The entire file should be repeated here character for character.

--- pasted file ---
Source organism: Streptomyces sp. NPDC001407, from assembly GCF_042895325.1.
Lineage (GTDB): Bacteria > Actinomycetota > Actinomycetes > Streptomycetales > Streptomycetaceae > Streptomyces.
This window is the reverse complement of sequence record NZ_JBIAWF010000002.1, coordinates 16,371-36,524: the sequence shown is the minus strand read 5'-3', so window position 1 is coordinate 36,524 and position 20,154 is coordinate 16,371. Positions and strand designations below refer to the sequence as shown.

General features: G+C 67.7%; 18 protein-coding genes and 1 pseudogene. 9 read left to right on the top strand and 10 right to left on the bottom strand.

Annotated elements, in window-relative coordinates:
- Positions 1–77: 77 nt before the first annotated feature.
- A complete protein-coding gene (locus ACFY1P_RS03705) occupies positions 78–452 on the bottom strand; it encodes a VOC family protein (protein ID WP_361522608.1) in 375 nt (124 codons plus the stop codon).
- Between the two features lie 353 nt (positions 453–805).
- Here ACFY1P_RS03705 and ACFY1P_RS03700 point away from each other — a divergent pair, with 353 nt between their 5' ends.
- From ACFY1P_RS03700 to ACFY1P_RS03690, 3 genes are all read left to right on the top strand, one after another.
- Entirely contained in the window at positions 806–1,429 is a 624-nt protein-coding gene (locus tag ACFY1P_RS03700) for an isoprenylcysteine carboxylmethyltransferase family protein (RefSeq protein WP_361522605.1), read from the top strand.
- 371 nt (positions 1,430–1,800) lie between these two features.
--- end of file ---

Source organism: Streptomyces sp. NPDC001407, from assembly GCF_042895325.1.
Lineage (GTDB): Bacteria > Actinomycetota > Actinomycetes > Streptomycetales > Streptomycetaceae > Streptomyces.
This window is the reverse complement of sequence record NZ_JBIAWF010000002.1, coordinates 16,371-36,524: the sequence shown is the minus strand read 5'-3', so window position 1 is coordinate 36,524 and position 20,154 is coordinate 16,371. Positions and strand designations below refer to the sequence as shown.

General features: G+C 67.7%; 18 protein-coding genes and 1 pseudogene. 9 read left to right on the top strand and 10 right to left on the bottom strand.

Annotated elements, in window-relative coordinates:
- Positions 1–77: 77 nt before the first annotated feature.
- A complete protein-coding gene (locus ACFY1P_RS03705) occupies positions 78–452 on the bottom strand; it encodes a VOC family protein (protein ID WP_361522608.1) in 375 nt (124 codons plus the stop codon).
- Between the two features lie 353 nt (positions 453–805).
- Here ACFY1P_RS03705 and ACFY1P_RS03700 point away from each other — a divergent pair, with 353 nt between their 5' ends.
- From ACFY1P_RS03700 to ACFY1P_RS03690, 3 genes are all read left to right on the top strand, one after another.
- Entirely contained in the window at positions 806–1,429 is a 624-nt protein-coding gene (locus tag ACFY1P_RS03700) for an isoprenylcysteine carboxylmethyltransferase family protein (RefSeq protein WP_361522605.1), read from the top strand.
- 371 nt (positions 1,430–1,800) lie between these two features.